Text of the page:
Barger Seeks to Expand Critical Funding for Local Service Providers of Developmentally Disabled

The Board of Supervisors unanimously approved a motion by Supervisors Kathryn Barger and Shelia Kuehl to support Assembly Bill 279 (D-Holden) which seeks to remedy a critical funding issue for the developmentally disabled local service providers that are at great risk of closing down.  AB 279 will extend necessary authority to the Department of Developmental Services (DDS) and regional centers to adjust the rates of service providers to comply with legally binding local mandates enacted in the jurisdiction in which they employ workers to meet service needs under the Lanterman Developmental Disabilities Act.

“The 1969 Lanterman Developmental Disabilities Services Act proclaimed that people with developmental disabilities and their families have a right to get the services and supports they need to live like people without disabilities,” said Supervisor Barger.  “Unfortunately, state funding reductions over the past 20 years coupled with increased costs have significantly eroded developmental services and the quality and access to care provided. The state must help address the wage gap and ensure that vital services can continue for many of our most vulnerable residents.”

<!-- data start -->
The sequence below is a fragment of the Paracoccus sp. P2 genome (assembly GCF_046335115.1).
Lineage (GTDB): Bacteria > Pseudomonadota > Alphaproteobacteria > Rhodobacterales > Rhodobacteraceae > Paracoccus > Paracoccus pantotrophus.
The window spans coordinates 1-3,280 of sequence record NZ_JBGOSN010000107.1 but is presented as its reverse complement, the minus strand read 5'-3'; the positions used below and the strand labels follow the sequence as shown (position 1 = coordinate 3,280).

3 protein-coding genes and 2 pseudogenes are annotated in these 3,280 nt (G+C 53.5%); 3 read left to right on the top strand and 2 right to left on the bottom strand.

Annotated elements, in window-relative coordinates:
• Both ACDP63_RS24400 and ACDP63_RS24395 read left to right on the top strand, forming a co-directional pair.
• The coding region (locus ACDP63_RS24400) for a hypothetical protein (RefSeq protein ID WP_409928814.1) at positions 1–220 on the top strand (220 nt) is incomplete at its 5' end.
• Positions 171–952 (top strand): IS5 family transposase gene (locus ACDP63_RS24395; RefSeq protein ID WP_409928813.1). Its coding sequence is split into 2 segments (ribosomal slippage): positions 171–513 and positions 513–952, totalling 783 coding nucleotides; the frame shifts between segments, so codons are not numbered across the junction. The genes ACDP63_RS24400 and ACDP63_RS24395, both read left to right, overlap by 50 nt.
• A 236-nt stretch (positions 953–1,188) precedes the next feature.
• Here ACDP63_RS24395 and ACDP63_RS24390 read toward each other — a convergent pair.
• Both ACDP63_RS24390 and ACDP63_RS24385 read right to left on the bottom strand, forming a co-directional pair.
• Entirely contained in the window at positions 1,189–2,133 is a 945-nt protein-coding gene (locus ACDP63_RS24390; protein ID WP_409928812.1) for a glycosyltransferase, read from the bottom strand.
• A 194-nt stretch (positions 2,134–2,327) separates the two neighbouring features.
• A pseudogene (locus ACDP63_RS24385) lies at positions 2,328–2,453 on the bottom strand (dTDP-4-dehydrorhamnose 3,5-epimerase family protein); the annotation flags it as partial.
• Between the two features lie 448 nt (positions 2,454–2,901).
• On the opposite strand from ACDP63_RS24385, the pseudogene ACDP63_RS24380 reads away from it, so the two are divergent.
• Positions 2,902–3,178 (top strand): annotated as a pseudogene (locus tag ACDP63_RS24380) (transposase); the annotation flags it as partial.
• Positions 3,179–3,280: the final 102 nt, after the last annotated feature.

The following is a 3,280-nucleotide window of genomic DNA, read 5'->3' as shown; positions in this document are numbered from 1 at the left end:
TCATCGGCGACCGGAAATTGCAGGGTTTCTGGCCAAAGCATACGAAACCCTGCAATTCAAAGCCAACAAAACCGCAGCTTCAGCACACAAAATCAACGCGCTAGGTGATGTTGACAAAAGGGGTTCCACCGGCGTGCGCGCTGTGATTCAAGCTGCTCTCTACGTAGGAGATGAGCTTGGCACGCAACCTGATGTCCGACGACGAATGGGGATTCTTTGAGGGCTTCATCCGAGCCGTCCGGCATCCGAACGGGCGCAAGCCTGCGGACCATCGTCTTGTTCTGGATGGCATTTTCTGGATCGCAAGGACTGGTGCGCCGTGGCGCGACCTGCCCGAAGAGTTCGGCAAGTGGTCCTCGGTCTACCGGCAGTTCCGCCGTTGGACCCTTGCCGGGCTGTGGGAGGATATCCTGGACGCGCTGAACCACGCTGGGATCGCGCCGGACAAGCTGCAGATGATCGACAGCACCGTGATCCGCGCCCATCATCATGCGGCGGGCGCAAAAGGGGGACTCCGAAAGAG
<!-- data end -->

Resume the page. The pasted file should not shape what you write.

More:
When California raised the minimum wage, it recognized a responsibility to provide a mechanism and funding to adjust rates that are impacted.  AB 279 extends that recognition to local ordinances raising minimum wage at a different pace than the state.  There are currently 80,000 residents in Los Angeles County living with developmental disabilities, who along with their families and loved ones, rely on community-based programs to provide vital services and support. Service providers across the county have expressed their ardent support for this issue.

Without an increase to reimbursement rates to meet local mandates, many service providers will have to shut their doors, leading to a shortage of services available to people with disabilities.

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